Pro-choice activists hold signs alongside anti-abortion activists participating in the "March for Life," an annual event.
MIAMI - The Alabama Senate has passed the most restrictive abortion bill in the United States, which places a near-total ban on the termination of pregnancy -- even in cases of rape and incest -- and could punish doctors who perform the procedure with life in prison.
The text passed by the Republican-led Senate Tuesday has been sent to Governor Kay Ivey's desk for signature into law and, if approved, is expected to trigger a legal battle which its supporters hope will reach the Supreme Court.
Under the bill, performing an abortion is a crime that could land doctors who perform it in prison for 10 to 99 years. Abortions would only be legal if the life of the mother is in danger or the fetus has a fatal condition.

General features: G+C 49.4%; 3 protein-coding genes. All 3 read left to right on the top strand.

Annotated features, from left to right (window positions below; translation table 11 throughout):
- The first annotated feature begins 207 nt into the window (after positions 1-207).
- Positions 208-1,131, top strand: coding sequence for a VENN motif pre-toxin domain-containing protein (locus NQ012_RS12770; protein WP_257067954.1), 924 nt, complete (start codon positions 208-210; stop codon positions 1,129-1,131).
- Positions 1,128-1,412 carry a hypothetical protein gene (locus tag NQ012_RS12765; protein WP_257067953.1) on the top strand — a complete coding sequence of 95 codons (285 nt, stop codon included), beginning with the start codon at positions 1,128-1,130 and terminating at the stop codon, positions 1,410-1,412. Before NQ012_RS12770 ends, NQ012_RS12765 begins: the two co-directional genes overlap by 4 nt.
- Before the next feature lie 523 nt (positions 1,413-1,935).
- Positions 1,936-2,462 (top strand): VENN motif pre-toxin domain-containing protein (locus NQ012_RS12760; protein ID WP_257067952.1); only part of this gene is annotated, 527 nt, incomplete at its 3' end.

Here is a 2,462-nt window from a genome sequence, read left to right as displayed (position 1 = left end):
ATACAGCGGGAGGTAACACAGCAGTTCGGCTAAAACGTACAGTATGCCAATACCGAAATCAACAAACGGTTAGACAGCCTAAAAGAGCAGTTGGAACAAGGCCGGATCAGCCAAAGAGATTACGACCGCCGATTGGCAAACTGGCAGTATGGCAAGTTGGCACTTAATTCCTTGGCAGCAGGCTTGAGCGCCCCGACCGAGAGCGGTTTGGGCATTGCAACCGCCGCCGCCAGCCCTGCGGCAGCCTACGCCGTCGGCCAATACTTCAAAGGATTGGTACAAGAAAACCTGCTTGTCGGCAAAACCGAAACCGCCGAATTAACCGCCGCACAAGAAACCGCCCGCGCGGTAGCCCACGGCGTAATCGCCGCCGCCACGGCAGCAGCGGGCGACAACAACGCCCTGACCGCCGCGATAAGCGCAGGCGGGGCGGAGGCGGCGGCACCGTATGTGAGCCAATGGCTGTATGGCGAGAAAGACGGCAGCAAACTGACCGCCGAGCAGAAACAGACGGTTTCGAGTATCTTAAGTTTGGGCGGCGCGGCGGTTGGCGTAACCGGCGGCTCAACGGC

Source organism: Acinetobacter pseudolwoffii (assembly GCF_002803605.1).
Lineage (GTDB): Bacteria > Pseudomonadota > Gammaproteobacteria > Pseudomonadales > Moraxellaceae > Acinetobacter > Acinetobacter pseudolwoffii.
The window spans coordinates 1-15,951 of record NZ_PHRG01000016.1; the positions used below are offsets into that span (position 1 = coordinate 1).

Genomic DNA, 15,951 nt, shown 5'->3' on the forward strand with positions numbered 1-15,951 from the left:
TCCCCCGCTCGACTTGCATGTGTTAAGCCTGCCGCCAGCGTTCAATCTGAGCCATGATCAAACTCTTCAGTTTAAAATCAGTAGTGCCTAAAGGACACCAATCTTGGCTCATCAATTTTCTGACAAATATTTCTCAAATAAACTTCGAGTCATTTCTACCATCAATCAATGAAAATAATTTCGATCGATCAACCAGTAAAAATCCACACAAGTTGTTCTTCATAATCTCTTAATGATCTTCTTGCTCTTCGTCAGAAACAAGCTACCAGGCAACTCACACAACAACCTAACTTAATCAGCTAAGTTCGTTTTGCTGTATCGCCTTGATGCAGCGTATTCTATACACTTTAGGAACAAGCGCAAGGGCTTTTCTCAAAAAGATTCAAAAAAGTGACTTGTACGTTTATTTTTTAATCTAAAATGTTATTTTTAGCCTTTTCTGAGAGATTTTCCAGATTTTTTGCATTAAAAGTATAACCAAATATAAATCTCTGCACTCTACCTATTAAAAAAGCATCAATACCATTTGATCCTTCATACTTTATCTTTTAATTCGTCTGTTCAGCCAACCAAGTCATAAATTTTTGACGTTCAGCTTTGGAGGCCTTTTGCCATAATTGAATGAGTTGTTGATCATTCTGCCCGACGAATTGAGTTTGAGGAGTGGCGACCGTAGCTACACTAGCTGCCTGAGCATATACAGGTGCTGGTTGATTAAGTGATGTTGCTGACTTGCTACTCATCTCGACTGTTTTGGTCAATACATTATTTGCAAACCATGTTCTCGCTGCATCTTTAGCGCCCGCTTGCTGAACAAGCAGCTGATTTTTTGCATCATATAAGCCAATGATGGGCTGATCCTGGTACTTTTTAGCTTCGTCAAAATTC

The largest human rights defence organiSation in the United States, the ACLU, promised to file a lawsuit to block its implementation, saying the vote showed "how little they (conservative lawmakers) regard bodily autonomy."
"This bill punishes victims of rape and incest by further taking away control over their own bodies and forcing them to give birth," it added.
The National Organization for Women called the bill "unconstitutional" and said its passage would "send women in the state back to the dark days of policymakers having control over their bodies, health, and lives."
The Republican-led Senate approved the measure by 25 votes to six on Tuesday. Governor Ivey has not yet said whether she will sign the bill.
Unlike the doctors carrying out the procedures, women who undergo abortions would not be prosecuted.
Attempts to introduce an amendment providing exceptions for pregnancies conceived due to rape or incest were shut down by the state senate.